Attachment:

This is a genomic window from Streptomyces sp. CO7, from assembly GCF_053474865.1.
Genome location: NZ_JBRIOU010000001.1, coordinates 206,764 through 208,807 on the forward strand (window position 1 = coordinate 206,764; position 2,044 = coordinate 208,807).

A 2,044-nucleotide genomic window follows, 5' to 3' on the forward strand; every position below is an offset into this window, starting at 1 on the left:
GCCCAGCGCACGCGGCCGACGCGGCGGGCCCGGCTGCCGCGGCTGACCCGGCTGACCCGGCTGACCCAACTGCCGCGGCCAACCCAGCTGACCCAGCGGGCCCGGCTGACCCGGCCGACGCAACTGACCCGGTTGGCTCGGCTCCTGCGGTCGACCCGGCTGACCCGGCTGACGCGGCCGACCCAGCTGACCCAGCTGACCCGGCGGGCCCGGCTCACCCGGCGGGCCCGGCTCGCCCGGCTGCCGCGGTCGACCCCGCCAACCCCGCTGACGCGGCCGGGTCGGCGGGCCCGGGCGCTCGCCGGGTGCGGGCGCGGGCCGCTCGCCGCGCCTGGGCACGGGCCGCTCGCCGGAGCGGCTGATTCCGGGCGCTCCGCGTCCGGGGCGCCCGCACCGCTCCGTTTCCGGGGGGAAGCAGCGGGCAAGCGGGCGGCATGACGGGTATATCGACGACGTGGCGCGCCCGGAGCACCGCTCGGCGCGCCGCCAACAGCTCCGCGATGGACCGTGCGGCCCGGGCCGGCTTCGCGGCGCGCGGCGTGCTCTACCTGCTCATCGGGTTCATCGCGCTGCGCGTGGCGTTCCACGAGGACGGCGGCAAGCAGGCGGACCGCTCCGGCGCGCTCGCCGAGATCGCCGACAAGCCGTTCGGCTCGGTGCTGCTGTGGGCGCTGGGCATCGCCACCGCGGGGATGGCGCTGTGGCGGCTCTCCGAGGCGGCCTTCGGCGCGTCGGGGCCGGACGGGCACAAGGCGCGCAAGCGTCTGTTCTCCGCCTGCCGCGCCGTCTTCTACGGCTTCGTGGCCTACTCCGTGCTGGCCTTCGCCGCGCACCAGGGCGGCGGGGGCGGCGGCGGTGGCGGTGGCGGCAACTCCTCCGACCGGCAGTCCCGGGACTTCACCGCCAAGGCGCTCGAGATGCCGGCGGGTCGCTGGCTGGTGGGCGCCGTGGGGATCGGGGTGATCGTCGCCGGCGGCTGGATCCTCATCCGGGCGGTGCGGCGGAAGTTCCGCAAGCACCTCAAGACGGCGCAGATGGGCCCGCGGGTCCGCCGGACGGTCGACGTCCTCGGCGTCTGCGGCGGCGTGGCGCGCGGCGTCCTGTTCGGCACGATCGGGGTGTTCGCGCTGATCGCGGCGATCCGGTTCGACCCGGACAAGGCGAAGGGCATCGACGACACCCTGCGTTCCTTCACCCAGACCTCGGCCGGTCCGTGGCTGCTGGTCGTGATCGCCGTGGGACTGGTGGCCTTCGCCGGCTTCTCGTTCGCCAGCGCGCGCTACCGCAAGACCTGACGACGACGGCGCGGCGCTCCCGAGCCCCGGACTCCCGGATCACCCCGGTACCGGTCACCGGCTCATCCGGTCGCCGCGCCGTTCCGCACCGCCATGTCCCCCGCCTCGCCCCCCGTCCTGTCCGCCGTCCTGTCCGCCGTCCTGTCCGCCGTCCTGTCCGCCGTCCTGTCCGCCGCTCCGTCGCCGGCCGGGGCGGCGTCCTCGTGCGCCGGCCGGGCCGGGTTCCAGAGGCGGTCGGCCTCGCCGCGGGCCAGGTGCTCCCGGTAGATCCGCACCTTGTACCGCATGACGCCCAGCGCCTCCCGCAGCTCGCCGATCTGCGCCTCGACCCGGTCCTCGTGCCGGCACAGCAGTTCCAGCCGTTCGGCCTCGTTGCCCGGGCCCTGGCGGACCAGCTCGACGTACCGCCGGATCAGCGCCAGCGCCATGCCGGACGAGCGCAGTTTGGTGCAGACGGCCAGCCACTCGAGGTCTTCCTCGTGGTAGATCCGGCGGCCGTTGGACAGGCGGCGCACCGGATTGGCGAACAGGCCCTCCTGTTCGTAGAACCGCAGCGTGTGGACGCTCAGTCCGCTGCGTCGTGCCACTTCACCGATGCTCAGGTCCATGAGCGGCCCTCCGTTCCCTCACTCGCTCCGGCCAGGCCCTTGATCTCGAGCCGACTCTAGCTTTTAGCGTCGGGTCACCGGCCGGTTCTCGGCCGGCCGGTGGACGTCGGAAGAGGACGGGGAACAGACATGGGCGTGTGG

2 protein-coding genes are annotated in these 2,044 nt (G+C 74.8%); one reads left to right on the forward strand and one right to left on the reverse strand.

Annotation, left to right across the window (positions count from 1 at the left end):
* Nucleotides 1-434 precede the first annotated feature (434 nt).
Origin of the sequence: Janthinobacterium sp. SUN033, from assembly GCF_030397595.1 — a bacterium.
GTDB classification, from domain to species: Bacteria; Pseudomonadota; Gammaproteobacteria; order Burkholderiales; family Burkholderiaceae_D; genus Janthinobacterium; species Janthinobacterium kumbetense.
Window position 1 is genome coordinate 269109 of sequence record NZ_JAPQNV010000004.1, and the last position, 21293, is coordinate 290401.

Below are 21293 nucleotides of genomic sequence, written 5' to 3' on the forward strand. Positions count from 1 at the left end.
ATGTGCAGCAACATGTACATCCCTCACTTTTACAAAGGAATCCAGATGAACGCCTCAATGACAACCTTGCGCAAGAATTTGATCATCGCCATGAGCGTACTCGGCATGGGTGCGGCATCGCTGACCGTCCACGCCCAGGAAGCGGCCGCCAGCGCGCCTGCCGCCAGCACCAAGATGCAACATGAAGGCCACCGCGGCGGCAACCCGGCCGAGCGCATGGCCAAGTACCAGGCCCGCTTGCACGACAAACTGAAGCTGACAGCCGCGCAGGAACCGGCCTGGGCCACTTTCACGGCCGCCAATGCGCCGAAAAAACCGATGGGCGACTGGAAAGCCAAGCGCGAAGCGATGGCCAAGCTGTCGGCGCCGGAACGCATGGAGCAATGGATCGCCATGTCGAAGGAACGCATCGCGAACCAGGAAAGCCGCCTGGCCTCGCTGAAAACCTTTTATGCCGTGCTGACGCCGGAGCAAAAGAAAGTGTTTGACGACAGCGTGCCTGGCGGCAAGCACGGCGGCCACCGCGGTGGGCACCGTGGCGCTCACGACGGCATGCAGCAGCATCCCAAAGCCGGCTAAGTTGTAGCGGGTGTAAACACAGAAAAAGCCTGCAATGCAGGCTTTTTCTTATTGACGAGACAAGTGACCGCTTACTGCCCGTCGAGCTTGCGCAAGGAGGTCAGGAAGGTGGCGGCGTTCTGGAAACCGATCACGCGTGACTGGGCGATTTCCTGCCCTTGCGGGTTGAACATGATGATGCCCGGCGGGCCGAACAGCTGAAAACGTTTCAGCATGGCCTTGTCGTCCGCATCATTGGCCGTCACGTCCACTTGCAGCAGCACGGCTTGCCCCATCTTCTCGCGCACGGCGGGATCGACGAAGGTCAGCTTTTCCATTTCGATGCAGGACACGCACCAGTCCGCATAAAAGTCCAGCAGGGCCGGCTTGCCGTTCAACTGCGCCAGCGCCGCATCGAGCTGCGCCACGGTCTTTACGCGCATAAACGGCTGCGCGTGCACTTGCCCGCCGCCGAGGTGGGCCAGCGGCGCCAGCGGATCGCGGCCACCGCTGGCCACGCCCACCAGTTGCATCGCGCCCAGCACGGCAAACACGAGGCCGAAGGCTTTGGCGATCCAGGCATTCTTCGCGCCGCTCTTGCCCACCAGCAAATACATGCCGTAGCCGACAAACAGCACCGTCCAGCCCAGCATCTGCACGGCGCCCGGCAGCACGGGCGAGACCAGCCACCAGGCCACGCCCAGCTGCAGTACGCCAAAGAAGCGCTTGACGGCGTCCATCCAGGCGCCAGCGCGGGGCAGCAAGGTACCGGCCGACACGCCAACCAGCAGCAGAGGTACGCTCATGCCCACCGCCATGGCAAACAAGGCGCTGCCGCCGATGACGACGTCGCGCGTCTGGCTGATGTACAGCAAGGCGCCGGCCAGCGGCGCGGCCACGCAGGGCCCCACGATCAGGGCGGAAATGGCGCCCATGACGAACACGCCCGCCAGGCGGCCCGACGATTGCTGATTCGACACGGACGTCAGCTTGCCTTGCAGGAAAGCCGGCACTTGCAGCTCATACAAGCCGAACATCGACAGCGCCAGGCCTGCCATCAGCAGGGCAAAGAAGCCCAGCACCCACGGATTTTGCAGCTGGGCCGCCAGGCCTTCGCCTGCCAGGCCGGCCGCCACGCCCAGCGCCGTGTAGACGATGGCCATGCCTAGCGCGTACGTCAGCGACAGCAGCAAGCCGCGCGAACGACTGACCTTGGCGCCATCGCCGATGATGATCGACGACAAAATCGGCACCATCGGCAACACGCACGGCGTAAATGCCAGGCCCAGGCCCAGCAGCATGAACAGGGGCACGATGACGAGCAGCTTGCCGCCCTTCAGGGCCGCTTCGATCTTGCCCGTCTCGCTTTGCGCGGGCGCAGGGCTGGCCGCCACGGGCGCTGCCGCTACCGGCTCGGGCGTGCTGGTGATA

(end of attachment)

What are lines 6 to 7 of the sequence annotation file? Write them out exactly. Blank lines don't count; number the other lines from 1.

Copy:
Annotation, left to right across the window (positions count from 1 at the left end):
* Nucleotides 1-434 precede the first annotated feature (434 nt).